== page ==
Monday was a day of horrors in Monrovia. A massive artillery barrage was unloosed Liberia’s capital city, artillery shell death falling from the sky and killing anyone in the blast range when they landed. Journalists in the press hotel were huddled in the lobby, wondering how to cover this barrage, when the story came to us--a shattering boom, right outside. Everyone ducked, and eventually I ventured out to see a terrible sight—a boy, around 10, slowly dying in front of me, his last gasps rasping as he laid prone on the ground, a pool of thick blood spreading from his head, killed for the crime of trying to bring a load of cassava leaves back to his family. The cassava leaves sat beside him in the red dirt.
I walked away from that tragic scene just as another shell hit, this time across the street in a small school compound about fifty yards away. Everyone scattered. It was chaos. I ducked inside a concrete guard shack at the gate of the hotel, wondering what I should do, as the barrage seemed endless. Finally I screwed up enough courage to run the 50 yards to the door of the school. I wandered in.
It was a vision of hell—wailing children and women, crying men, blood, horror, fear. The shell had landed in the middle of an interior courtyard, and it had directly hit a woman, who’s mangled and lifeless body lay in the center of a radiating blast pattern. The wounded and dead were everywhere.
I took a few pictures, but then realized that no one was handling anything--that five minutes before, a mortar round had landed here, and that the survivors were too dazed to do anything at all. I was the first to arrive.
Do enough conflict zone photojournalism, and eventually you grow accustomed to seeing the horrors of war. Though usually, in even the worst tragedies, journalists have little role to play other than in doing their documenting and reporting—aid workers, soldiers, and locals do all the actual heavy lifting of saving and feeding. But occasionally something happens that requires intervention.
“Is anyone doing anything here? You need to get these people to the MSF clinic down the street,” I said, loudly but to no one in particular. Dazed looks.
“MSF? You know MSF?”
Suddenly I realized that a lot of people might be half deaf from the
one, it seems, wants to make the first move to help Liberia.
I had many versions of this conversation:
"What do you want to happen now in
Liberia?" I would ask.
Not a single person I talked to, from refugee to businessman to teenaged soldier nervously fingering his Kalishnikov, was against U.S. peacekeepers occupying Liberia.
It’s apparent to anyone who visits
that Liberia considers itself an annex of
Reminders of America’s ties to
Liberia are literally written on the walls and signs of Monrovia. In
one common billboard, a white hand and a black hand clinch in a handshake
and their sleeves run into the American and Liberian flags. (Under the
graphic it reads, optimistically, "For Peace and Harmony.")
In another, a small Liberian boy stands on a road talking with a tall
black Uncle Sam:
Eternally expecting help from "Big
Brother" however--and eternally being
It's especially difficult to watch such gruesome devastation every day when you know at least a short-term solution is easy. Five hundred Marines in one of the vaunted Expeditionary Forces with helicopter support could probably demolish rebel and government troops alike and would have Monrovia secured in a matter of days. It's heartbreakingly sad to follow the travails of a multi-billion dollar, 150,000 strong soldier attempt to occupy a clearly reluctant Iraq, while another land, much closer to America in history and culture, has to literally beg to be occupied with the number of American troops that pull kitchen duty every day in Baghdad.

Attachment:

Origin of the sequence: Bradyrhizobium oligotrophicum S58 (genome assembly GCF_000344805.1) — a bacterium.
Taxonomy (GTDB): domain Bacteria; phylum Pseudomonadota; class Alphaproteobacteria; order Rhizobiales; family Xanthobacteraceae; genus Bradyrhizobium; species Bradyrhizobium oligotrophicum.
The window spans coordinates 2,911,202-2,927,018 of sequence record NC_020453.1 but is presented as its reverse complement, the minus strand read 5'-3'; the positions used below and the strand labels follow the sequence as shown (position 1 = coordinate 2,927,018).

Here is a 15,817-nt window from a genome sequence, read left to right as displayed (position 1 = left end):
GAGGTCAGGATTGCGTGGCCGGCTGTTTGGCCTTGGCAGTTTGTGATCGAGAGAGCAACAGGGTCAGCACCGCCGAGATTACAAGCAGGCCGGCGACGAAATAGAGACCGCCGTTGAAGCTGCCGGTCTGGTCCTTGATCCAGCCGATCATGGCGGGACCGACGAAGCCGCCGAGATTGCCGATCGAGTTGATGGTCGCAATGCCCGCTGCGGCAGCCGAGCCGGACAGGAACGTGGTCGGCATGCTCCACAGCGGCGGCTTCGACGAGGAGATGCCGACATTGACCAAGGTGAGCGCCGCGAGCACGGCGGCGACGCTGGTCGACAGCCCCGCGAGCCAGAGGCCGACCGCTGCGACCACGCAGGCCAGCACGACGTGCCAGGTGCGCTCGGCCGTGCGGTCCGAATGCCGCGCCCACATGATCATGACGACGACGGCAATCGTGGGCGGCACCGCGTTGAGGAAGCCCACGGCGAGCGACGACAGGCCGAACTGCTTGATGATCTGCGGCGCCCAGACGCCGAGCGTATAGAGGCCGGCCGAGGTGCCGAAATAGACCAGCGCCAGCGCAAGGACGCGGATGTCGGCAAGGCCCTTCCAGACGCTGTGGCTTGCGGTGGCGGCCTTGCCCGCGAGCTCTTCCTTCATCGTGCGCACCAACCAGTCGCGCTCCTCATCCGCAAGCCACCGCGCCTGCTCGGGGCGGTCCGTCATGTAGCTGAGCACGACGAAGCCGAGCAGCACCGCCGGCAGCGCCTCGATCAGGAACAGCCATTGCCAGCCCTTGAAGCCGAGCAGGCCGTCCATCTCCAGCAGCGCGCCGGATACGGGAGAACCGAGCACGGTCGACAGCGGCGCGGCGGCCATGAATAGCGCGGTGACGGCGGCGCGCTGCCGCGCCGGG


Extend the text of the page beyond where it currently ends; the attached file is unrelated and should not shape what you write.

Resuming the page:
But for weeks now no one has been willing to make any first moves, so Monrovians have had to endure hunger from cut off food supplies, death from medieval diseases like cholera, refugee camps, and stray bullets zipping all over town, cutting people down every day. Most feared of all is the mortar barrages, death from the sky that rains down once or day or so, randomly killing anything unlucky enough to be nearby when they explode. These mortar fusillades, probably more than anything, chased out about half of the press.
This latest assault was the third such attack in two months, and this one is by far the worst. The anti-Taylor forces of a group called Liberians United For Reconciliation and Democracy have been waging fierce battles at the edge of town, mobilizing the city’s dubious pro-Taylor government soldiers and militiamen, whose only qualifications to fight are that they’re old enough to lift a weapon. (Sometimes even that isn’t the case.)
But some of us journalists stayed,
wisely or no. There's an element of messianic here--politicians may
talk doublespeak and advisors might dither, but someone has to be around
to show the grim realities of life on the ground in Monrovia. Every
day this drags on, seemingly needlessly, dozens more people die—and
whether its preventable or not, people need to see it. No one’s
going to come out of this and complain, Rwanda-style, of not having
known. The facts on the ground at least are clear. Ultimately that’s
all the press can do.
© Chris Hondros
Hearts of Chaos - A Dispatch from Monrovia - by Chris Hondros
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